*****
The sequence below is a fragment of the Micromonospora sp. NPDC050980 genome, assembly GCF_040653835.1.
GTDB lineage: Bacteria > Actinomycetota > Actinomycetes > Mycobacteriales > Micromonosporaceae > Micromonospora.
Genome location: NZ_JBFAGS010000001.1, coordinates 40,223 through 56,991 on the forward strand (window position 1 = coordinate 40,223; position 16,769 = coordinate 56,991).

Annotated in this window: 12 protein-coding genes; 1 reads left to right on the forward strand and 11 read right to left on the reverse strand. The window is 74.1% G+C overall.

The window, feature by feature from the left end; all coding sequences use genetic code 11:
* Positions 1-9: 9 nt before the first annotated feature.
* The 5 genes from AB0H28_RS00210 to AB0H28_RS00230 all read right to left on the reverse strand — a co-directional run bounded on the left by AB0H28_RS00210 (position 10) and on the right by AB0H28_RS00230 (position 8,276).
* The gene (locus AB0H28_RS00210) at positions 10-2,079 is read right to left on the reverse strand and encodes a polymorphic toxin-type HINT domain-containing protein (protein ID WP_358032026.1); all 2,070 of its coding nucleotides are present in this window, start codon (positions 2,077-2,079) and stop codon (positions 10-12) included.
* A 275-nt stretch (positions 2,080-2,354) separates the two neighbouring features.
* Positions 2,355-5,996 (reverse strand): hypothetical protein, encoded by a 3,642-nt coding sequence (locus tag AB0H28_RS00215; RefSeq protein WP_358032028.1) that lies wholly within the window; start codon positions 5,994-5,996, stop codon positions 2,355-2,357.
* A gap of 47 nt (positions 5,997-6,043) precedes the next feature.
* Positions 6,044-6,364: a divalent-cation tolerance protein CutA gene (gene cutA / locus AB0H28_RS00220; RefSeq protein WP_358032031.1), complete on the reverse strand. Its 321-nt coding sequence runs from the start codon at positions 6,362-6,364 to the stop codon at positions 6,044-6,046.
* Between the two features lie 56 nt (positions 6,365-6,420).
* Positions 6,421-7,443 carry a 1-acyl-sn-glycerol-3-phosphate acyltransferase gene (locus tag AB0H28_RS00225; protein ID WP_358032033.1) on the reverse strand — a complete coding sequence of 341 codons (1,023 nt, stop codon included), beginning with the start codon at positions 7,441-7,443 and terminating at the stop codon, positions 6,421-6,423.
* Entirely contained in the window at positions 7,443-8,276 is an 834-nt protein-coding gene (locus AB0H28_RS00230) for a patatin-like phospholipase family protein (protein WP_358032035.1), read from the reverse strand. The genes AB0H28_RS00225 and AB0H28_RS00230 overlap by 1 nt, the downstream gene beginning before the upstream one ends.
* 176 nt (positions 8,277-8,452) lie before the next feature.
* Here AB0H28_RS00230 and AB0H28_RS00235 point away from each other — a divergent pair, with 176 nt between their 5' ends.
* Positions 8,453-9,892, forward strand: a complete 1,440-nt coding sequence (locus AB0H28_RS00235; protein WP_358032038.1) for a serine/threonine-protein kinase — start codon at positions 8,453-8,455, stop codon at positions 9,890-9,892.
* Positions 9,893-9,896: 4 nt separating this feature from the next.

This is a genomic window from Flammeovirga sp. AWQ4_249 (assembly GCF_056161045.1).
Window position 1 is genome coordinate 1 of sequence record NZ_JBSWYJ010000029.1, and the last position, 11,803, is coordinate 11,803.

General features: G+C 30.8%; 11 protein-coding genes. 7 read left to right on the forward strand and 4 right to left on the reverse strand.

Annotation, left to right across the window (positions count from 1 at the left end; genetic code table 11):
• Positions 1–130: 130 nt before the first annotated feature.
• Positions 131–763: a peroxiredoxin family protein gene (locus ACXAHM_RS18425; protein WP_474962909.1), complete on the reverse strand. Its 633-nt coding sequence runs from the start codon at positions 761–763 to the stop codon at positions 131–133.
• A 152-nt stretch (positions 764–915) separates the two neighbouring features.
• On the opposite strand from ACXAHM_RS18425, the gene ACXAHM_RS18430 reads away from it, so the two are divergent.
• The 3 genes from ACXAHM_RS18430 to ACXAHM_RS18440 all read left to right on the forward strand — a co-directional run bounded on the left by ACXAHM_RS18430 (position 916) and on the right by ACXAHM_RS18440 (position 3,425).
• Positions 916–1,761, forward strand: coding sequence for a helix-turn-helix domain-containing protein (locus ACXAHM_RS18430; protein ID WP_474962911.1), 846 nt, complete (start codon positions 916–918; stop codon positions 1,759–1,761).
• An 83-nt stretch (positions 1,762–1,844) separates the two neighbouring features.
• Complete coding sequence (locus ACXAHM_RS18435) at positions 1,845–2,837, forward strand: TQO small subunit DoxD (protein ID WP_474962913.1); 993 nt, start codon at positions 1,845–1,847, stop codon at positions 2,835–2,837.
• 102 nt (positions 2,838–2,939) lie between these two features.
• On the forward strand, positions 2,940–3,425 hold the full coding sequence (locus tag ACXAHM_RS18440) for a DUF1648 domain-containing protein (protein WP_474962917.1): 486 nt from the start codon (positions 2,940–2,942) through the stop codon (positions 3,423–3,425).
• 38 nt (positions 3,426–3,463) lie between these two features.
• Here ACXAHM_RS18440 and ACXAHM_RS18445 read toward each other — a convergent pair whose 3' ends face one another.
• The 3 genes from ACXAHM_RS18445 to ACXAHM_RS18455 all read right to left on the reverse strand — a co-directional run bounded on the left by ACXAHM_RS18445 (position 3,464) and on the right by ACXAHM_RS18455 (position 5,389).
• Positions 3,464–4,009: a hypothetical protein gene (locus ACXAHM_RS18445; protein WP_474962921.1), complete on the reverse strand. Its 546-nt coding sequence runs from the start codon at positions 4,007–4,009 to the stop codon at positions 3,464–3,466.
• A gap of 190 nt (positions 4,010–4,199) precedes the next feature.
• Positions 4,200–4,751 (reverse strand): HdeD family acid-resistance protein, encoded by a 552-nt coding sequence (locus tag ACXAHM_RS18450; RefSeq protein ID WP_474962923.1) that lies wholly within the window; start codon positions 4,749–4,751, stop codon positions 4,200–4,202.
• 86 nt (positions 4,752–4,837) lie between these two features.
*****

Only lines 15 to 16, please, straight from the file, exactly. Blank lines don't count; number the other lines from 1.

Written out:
* Entirely contained in the window at positions 7,443-8,276 is an 834-nt protein-coding gene (locus AB0H28_RS00230) for a patatin-like phospholipase family protein (protein WP_358032035.1), read from the reverse strand. The genes AB0H28_RS00225 and AB0H28_RS00230 overlap by 1 nt, the downstream gene beginning before the upstream one ends.
* 176 nt (positions 8,277-8,452) lie before the next feature.